An intimate portrait of a friendship severed by history, and a sweeping saga of wartime, motherhood, and legacy by an award-winning novelist.
East Village, 1989
Things had never been easy between Ava Fisher and her estranged mother Ilse. Too many questions hovered between them: Who was Ava’s father? Where had Ilse been during the war? Why had she left her only child in a German orphanage during the war’s final months? But now Ilse’s ashes have arrived from Germany, and with them, a trove of unsent letters addressed to someone else unknown to Ava: Renate Bauer, a childhood friend. As her mother’s letters unfurl a dark past, Ava spirals deep into the shocking history of a woman she never truly knew.
As the Nazi party tightens its grip on the city, Ilse and Renate find their friendship under siege—and Ilse’s increasing involvement in the Hitler Youth movement leaves them on opposing sides of the gathering storm. Then the Nuremburg Laws force Renate to confront a long-buried past, and a catastrophic betrayal is set in motion…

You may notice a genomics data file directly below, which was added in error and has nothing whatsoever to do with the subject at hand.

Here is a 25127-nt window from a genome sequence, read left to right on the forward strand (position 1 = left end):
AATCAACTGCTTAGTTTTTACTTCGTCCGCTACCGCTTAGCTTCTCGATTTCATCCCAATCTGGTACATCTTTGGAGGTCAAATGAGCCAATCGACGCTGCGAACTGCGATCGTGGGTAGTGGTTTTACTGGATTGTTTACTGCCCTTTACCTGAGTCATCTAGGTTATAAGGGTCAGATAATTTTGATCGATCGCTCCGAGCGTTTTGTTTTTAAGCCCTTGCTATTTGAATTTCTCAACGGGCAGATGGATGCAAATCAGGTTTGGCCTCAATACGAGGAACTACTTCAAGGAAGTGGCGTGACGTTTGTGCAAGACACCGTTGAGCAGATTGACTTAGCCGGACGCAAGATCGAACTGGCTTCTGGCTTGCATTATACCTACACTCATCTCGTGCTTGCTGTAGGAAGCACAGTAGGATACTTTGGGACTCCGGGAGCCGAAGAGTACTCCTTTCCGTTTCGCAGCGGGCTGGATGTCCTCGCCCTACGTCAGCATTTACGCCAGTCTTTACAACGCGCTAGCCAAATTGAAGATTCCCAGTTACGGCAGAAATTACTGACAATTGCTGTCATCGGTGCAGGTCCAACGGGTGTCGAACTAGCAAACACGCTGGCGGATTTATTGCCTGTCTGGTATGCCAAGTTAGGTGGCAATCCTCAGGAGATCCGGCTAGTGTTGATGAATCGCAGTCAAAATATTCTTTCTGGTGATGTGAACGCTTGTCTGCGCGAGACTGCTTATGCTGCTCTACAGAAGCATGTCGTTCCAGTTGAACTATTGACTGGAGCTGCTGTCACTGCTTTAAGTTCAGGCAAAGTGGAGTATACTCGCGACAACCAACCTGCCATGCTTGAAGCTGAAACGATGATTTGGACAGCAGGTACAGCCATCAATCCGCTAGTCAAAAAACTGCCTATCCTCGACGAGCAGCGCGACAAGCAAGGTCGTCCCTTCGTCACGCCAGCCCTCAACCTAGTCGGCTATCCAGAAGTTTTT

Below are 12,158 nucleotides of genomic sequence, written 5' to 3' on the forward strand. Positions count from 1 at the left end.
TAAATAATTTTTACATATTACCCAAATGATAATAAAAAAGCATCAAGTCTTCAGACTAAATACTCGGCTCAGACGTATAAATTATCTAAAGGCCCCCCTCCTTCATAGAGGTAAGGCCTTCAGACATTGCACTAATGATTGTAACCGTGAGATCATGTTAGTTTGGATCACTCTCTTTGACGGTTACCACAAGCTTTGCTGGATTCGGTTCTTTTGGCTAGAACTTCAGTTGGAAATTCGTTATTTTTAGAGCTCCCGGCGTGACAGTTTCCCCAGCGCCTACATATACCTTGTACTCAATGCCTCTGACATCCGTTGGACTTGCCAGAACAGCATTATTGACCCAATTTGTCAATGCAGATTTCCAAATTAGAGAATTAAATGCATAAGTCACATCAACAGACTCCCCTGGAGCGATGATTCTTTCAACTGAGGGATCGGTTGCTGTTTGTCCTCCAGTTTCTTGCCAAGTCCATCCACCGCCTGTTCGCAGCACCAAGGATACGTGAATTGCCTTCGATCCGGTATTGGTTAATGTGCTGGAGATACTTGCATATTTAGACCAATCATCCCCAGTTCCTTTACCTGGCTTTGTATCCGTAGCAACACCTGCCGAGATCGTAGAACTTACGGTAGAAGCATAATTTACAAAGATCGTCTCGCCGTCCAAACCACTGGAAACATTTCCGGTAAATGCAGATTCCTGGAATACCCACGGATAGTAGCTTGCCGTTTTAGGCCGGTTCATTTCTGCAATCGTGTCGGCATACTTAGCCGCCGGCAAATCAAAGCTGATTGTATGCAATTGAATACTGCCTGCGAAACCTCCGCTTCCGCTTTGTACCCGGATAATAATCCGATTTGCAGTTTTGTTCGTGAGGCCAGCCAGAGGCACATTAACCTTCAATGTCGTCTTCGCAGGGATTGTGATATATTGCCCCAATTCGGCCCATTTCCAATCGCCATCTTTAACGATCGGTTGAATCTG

An unflinching exploration of Nazi Germany and its legacy, Wunderland is a at once a powerful portrait of an unspeakable crime and a page-turning contemplation of womanhood, wartime, and just how far we might go in order to belong.
“Through the friendship of two teenaged girls in 1930s Germany, Wunderland depicts, in intimate and chilling detail, how fascism, racism, and xenophobia are made normal and acceptable; how ordinary people, beguiled by the siren call of nationalism, are led willingly into acts of inhumanity–and could be again, if we ignore the lessons of the past. But this novel is more than a history lesson; it’s a heart-in-your-mouth page-turner that leaves you thinking about its characters, and imagining how things might have gone for them in a different world, long afterwards.”
—Hillary Jordan, author of Mudbound and When She Woke